“Your imagination is still too small. There are no horses. And not only that, there are vehicles available to you that can fly. They can take you anywhere in the world in a day. You will see sights from all over this planet, and when you are done, you will return to your comfortable job working but a portion of the day. Oh, and since you will work so much less, you will need entertainment to fill your time. Countless performers are available to amuse you, summoned to your home in an instant any time you desire.”
The farmer tried to wrap his head around these ideas but couldn’t even form coherent pictures of them. “This is almost too much.”
“I’m not even done,” the demon continued. “In your pocket, you will have a device that can deliver all the knowledge in the entire world. And you can talk with anyone in the world at any time.”
Again the farmer tried to understand, but these ideas were too overwhelming. “And you say this will all happen because of people trading things?”
“Oh yes, unfettered free trade.” The demon laughed at a joke apparently only he got. “People producing and consuming and innovating and growing and consuming until all the world is filled with luxuries the rulers of this age could not even fathom.”
The farmer again considered the demon before him. He could scarcely see the creature beyond its eyes and hideous smile, but he suspected what he could not see was even worse. “And you are offering to give me this life?”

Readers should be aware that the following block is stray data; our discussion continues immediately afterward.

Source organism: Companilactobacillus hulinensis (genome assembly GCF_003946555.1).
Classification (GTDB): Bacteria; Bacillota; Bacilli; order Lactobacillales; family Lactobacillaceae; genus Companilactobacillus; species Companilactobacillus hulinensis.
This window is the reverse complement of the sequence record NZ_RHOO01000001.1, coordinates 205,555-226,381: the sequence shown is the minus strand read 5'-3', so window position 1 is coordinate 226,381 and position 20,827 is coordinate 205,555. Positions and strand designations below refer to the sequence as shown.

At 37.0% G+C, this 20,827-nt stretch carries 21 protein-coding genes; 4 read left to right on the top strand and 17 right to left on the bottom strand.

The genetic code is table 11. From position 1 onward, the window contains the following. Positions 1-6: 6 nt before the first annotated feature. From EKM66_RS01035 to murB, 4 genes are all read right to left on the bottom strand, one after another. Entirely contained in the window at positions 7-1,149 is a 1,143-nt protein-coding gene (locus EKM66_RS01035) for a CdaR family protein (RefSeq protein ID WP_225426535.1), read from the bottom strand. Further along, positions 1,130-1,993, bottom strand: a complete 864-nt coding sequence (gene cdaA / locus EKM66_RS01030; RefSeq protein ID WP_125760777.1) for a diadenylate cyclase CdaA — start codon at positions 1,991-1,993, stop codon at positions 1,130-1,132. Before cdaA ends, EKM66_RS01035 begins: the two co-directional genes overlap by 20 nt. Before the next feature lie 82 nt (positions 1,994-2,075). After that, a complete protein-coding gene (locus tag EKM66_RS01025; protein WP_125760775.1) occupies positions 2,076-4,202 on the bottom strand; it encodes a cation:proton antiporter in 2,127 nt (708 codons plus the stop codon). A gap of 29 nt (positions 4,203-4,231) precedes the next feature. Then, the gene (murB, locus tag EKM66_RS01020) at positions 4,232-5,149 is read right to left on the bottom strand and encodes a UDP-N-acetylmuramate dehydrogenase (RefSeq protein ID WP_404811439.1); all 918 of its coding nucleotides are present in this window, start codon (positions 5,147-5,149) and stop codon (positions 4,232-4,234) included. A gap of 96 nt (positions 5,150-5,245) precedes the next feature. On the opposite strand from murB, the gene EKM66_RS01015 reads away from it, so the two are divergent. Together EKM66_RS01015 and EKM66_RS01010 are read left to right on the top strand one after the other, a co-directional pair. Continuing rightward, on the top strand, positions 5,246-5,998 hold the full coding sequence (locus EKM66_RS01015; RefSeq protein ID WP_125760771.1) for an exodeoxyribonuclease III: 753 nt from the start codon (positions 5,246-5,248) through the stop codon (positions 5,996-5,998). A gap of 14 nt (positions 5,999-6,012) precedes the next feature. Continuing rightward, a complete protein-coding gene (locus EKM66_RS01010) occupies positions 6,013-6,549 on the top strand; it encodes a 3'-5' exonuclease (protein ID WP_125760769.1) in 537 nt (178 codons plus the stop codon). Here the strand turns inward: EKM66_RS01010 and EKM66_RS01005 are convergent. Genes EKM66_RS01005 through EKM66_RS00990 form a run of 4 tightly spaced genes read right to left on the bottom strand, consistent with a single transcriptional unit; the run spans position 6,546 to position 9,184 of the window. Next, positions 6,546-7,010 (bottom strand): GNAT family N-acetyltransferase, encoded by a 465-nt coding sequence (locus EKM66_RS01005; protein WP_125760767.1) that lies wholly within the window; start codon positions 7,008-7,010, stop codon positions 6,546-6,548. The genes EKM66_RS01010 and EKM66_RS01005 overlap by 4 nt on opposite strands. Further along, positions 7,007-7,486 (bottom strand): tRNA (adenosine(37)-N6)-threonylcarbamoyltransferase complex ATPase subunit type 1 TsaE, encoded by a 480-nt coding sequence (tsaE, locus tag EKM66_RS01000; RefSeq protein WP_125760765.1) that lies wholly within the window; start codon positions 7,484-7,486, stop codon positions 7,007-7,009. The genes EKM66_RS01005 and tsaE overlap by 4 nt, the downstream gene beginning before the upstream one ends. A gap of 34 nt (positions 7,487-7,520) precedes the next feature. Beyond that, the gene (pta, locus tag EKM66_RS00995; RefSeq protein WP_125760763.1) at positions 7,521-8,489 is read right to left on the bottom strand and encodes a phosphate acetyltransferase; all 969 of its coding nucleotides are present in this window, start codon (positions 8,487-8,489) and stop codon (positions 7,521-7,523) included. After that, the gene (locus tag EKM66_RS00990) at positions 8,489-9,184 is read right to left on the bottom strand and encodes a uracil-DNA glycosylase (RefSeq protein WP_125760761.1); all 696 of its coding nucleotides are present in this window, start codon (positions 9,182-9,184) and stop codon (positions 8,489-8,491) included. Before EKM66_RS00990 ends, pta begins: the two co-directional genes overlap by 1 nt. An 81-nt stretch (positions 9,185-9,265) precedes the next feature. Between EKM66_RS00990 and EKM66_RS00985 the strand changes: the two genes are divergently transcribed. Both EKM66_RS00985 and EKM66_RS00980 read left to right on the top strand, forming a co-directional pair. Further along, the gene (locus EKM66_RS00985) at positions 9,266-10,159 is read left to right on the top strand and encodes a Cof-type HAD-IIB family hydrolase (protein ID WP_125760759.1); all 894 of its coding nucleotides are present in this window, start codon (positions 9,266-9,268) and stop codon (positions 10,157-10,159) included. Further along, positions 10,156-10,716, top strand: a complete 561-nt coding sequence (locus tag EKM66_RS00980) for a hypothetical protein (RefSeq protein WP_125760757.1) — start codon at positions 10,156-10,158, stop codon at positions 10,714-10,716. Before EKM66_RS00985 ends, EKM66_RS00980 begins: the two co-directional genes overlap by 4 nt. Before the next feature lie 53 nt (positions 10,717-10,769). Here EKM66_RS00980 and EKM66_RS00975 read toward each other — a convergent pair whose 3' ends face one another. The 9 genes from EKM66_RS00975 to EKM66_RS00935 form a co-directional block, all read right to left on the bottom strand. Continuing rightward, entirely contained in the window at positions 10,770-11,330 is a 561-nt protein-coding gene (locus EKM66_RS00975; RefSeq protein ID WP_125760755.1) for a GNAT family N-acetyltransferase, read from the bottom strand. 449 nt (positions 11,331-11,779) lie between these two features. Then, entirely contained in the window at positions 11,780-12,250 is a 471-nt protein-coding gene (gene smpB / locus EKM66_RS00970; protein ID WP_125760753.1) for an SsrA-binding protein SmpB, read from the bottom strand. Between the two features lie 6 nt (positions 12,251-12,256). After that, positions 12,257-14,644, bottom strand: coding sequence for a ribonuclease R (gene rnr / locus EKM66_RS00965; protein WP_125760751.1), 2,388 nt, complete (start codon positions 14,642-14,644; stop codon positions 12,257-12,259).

“Yes, to exchange your life here for this possible future,” the demon said.
The demon simply smiled again.
The farmer was quiet for a few seconds. “This offer sounds amazing beyond all belief, but I have a sense there is something you are not telling me.”
The demon chuckled, his laughter so cold that the farmer felt his heart nearly stop. “Yes, there is one more little thing — one little catch.”
The farmer braced himself. He knew of demons. You would never get anything from them with your soul unscathed.
“You will get everything I’ve told you,” the demon continued, “but there is one thing you need to know.” The demon’s smile somehow became even more terrible — perhaps the most terrible thing the farmer had ever seen. “In this life you will have, no matter what you do, no matter how hard you work or what you succeed at, someone vastly richer than you will become even richer.”
For a while the only sound was the wind hitting the entrance of the cave as the farmer stared at the demon’s eyes and that dreadful smile. Finally, the farmer spoke. “Excuse me?”
“Yes, you heard me,” the demon said, barely holding back his mocking laughter. “Though you will have all the luxuries I described, every action you take will only increase the wealth of someone whose riches are already far more than you could ever hope to see.”
The farmer furrowed his brow, considering this. “And… um… he’ll use this wealth against me?”
“No,” the demon answered. “He doesn’t even care about you. He’s just sitting there with so much money it will make what you have look like poverty. And he’s only getting richer.”